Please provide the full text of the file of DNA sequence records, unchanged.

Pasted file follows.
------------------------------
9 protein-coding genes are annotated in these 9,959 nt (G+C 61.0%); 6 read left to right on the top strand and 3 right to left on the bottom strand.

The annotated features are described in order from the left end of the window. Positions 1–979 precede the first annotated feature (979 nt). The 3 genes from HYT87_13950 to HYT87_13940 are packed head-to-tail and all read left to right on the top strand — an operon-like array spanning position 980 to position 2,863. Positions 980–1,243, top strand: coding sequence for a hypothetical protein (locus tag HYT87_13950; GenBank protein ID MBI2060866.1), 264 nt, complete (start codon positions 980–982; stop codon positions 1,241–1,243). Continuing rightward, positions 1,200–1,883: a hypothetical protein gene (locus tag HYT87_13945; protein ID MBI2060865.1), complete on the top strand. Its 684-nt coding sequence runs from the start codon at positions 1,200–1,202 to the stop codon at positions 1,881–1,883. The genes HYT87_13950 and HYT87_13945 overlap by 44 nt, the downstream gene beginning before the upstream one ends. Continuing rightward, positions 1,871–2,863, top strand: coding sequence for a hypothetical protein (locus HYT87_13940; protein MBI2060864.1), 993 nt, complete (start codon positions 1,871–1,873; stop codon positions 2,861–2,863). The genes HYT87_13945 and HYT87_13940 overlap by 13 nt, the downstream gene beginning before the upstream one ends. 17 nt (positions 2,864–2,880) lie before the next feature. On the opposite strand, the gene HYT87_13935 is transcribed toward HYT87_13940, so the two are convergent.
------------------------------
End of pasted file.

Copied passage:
9 protein-coding genes are annotated in these 9,959 nt (G+C 61.0%); 6 read left to right on the top strand and 3 right to left on the bottom strand.

The annotated features are described in order from the left end of the window. Positions 1–979 precede the first annotated feature (979 nt). The 3 genes from HYT87_13950 to HYT87_13940 are packed head-to-tail and all read left to right on the top strand — an operon-like array spanning position 980 to position 2,863. Positions 980–1,243, top strand: coding sequence for a hypothetical protein (locus tag HYT87_13950; GenBank protein ID MBI2060866.1), 264 nt, complete (start codon positions 980–982; stop codon positions 1,241–1,243). Continuing rightward, positions 1,200–1,883: a hypothetical protein gene (locus tag HYT87_13945; protein ID MBI2060865.1), complete on the top strand. Its 684-nt coding sequence runs from the start codon at positions 1,200–1,202 to the stop codon at positions 1,881–1,883. The genes HYT87_13950 and HYT87_13945 overlap by 44 nt, the downstream gene beginning before the upstream one ends. Continuing rightward, positions 1,871–2,863, top strand: coding sequence for a hypothetical protein (locus HYT87_13940; protein MBI2060864.1), 993 nt, complete (start codon positions 1,871–1,873; stop codon positions 2,861–2,863). The genes HYT87_13945 and HYT87_13940 overlap by 13 nt, the downstream gene beginning before the upstream one ends. 17 nt (positions 2,864–2,880) lie before the next feature. On the opposite strand, the gene HYT87_13935 is transcribed toward HYT87_13940, so the two are convergent.